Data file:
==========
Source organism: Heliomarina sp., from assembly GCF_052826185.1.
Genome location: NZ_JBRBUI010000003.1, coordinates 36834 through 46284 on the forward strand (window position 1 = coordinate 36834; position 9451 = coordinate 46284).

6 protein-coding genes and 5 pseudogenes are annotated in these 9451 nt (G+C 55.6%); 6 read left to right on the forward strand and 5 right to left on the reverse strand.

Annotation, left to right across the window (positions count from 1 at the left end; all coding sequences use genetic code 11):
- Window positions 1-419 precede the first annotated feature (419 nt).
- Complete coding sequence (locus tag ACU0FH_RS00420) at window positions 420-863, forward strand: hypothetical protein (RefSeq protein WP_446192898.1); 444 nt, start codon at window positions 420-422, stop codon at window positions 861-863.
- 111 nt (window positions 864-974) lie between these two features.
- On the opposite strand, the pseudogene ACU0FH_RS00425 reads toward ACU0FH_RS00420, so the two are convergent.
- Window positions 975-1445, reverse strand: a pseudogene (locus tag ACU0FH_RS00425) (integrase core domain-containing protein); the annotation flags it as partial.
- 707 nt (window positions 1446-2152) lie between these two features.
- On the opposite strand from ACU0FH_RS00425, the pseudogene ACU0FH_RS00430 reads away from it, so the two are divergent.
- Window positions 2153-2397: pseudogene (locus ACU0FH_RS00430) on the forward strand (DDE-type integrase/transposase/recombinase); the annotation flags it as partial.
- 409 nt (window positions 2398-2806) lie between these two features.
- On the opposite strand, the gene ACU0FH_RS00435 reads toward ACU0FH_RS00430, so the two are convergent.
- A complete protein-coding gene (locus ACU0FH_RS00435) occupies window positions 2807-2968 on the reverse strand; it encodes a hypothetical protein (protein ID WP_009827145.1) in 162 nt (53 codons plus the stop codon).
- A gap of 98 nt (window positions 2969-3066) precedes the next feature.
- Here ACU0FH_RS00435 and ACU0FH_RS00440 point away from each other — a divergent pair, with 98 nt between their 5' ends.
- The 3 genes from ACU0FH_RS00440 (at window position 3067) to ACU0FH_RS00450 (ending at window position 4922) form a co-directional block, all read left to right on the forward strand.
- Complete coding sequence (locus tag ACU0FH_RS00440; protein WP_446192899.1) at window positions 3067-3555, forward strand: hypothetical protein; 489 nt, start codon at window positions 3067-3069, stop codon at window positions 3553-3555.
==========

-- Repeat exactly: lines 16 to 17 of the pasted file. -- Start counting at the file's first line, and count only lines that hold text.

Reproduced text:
- A gap of 98 nt (window positions 2969-3066) precedes the next feature.
- Here ACU0FH_RS00435 and ACU0FH_RS00440 point away from each other — a divergent pair, with 98 nt between their 5' ends.